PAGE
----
JUPITER — For 32 years, Terry Rush has made an annual pilgrimage to the St. Louis Cardinals’ training facilities to attend the team’s Legends Camp and minister to fellow players and coaches.
At the most recent camp, Rush — who preaches for the Memorial Drive Church of Christ
in Tulsa, Okla. — became just the sixth person inducted into the camp’s Hall of Fame.
St. Louis broadcaster and former player Al Hrabosky
presented Rush with the honor.
“I was very honored as only five other campers have received this,” the 67-year-old minister said. “The camp continues to be extremely exciting, even as I get older and I try not to pull a muscle just suiting up.”
Al Hrabosky, left, inducts minister Terry Rush into the St. Louis Cardinals’ Legends Camp’s Hall of Fame. (PHOTO PROVIDED BY TERRY RUSH) OKLAHOMA
TULSA — The Crosstown Church of Christ
serves as a Red Cross shelter
and housed 22 people in its activity center after a recent motel fire that killed one man.
Several victims attended the congregation’s Sunday morning worship assembly, minister Robert Prater said.
“We are collecting money, clothes and other supplies for (the victims), including toys for kids and notes of encouragement,” Prater said.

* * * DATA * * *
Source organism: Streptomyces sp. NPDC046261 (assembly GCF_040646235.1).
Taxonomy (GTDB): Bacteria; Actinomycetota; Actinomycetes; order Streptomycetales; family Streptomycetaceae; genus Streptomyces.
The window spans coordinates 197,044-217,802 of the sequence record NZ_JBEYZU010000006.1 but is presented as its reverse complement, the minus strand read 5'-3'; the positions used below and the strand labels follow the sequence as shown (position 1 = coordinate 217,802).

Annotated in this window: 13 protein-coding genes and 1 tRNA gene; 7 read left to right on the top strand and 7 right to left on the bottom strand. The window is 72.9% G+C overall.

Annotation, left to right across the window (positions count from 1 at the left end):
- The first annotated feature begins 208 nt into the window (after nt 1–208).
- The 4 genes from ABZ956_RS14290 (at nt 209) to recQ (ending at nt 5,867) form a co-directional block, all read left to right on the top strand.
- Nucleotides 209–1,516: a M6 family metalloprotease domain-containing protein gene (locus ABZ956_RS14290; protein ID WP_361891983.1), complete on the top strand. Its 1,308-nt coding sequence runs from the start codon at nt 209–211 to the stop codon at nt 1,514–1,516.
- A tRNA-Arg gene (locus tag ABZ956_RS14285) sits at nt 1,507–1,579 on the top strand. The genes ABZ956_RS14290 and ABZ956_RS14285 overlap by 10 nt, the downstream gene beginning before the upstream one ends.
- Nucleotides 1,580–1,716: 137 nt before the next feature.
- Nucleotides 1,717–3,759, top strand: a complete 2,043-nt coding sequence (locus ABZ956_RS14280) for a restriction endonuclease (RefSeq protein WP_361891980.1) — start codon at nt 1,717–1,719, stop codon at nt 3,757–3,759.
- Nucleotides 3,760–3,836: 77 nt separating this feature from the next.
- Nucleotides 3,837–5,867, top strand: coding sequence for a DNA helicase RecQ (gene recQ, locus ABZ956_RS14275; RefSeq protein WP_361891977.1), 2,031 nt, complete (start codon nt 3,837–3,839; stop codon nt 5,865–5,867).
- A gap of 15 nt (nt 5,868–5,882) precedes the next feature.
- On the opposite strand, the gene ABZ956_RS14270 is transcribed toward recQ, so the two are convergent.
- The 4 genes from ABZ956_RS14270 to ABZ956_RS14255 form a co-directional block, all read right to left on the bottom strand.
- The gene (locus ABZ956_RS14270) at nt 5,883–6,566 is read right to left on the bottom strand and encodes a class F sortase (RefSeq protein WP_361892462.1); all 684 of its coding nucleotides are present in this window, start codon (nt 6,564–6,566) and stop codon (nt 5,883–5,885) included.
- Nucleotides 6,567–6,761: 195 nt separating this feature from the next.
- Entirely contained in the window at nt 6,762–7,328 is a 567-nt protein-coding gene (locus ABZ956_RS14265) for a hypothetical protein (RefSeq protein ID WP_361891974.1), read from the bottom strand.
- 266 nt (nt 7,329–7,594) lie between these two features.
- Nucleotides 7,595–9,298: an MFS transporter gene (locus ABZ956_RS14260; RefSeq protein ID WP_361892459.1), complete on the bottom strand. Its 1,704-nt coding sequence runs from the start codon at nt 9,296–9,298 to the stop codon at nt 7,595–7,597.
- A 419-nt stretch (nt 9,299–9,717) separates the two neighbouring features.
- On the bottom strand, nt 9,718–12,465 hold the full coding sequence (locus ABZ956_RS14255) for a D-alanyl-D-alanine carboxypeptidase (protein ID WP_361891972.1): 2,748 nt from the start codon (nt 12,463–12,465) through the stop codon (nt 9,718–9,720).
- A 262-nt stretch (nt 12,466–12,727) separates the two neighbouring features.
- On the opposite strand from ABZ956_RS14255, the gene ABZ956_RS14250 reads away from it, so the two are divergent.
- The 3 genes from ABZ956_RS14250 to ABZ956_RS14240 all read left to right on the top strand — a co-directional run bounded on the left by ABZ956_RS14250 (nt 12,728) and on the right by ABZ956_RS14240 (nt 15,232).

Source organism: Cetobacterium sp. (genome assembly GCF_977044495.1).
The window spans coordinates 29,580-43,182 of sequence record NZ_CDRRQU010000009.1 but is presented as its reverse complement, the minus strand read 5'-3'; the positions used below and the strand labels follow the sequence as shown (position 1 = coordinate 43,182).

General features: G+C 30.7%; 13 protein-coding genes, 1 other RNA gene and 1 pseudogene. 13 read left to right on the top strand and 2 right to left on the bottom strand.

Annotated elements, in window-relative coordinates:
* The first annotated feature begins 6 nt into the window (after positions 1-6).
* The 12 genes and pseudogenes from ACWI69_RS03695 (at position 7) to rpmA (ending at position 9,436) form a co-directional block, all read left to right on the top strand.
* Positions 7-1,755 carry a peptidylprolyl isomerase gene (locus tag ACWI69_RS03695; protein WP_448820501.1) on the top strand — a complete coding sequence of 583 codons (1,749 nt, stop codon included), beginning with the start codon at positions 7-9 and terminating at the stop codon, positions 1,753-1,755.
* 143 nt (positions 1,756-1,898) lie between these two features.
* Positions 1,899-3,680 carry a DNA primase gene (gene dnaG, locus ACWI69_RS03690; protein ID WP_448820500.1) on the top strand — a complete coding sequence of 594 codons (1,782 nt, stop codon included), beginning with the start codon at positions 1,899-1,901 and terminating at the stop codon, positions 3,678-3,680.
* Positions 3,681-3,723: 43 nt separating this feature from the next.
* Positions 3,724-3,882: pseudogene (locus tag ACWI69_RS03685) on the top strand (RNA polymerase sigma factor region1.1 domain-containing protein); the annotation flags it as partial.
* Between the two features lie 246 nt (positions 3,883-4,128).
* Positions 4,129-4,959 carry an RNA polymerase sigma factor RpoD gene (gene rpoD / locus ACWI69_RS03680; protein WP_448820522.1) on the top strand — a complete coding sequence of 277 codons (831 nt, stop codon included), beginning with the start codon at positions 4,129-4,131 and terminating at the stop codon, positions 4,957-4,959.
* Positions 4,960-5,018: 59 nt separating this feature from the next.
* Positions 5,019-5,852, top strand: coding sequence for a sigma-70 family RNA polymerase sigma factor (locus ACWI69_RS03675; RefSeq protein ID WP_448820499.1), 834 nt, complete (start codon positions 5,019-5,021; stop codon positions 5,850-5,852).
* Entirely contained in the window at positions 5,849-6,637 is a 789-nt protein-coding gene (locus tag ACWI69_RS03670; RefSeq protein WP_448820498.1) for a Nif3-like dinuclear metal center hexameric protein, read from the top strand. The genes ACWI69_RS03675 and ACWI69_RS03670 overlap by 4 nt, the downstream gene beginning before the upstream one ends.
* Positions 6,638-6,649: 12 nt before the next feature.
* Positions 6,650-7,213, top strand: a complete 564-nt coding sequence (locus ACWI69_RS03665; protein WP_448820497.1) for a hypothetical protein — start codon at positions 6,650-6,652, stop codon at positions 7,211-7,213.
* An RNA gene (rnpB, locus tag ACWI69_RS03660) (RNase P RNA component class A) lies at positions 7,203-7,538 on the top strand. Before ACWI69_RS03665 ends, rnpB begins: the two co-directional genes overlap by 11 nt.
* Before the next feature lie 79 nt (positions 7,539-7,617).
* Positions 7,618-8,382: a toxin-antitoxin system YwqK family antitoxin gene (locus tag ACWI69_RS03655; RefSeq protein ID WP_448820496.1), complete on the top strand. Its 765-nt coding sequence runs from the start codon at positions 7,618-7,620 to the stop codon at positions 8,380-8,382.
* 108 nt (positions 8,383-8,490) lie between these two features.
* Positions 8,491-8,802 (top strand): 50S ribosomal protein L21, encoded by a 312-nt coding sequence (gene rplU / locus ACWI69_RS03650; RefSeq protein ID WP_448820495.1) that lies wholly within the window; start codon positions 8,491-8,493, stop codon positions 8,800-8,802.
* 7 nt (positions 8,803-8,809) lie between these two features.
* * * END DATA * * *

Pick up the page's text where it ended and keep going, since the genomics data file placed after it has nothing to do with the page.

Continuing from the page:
GRESHAM — Brian Simmons has a bit of a commute to make it to Sunday worship.
For more than eight years, Simmons has served as the preaching minister for the Metro Church of Christ
in the Portland area.
But when he accepted a position as a communications professor at Oklahoma Christian University
this past fall, he moved 1,500 miles away. However, he flies back and forth to preach at the Metro church three weekends per month.
On a typical Sunday, he attends a meeting of elders and ministers at 7 a.m., teaches Bible class at 9 a.m. and preaches at 11 a.m. “It’s an odd arrangement, but it’s been successful thus far,” said Simmons, who lives in Portland during the summer.
FAYETTEVILLE — The Howell Hill Church of Christ
started 2014 with 20 members and ended the year with 70 in attendance, preaching minister Tim Hall said.
“We reached out to our community,” Hall said. “Our members invited their family and friends. We visited people who visited our worship services.”
When a tornado struck the community in April 2014, the church decided to give $250 to every family that suffered a loss.
“Then came help from other churches,” Hall said. “We were able to touch even more lives. We ended up giving away thousands, and God just kept blessing us.”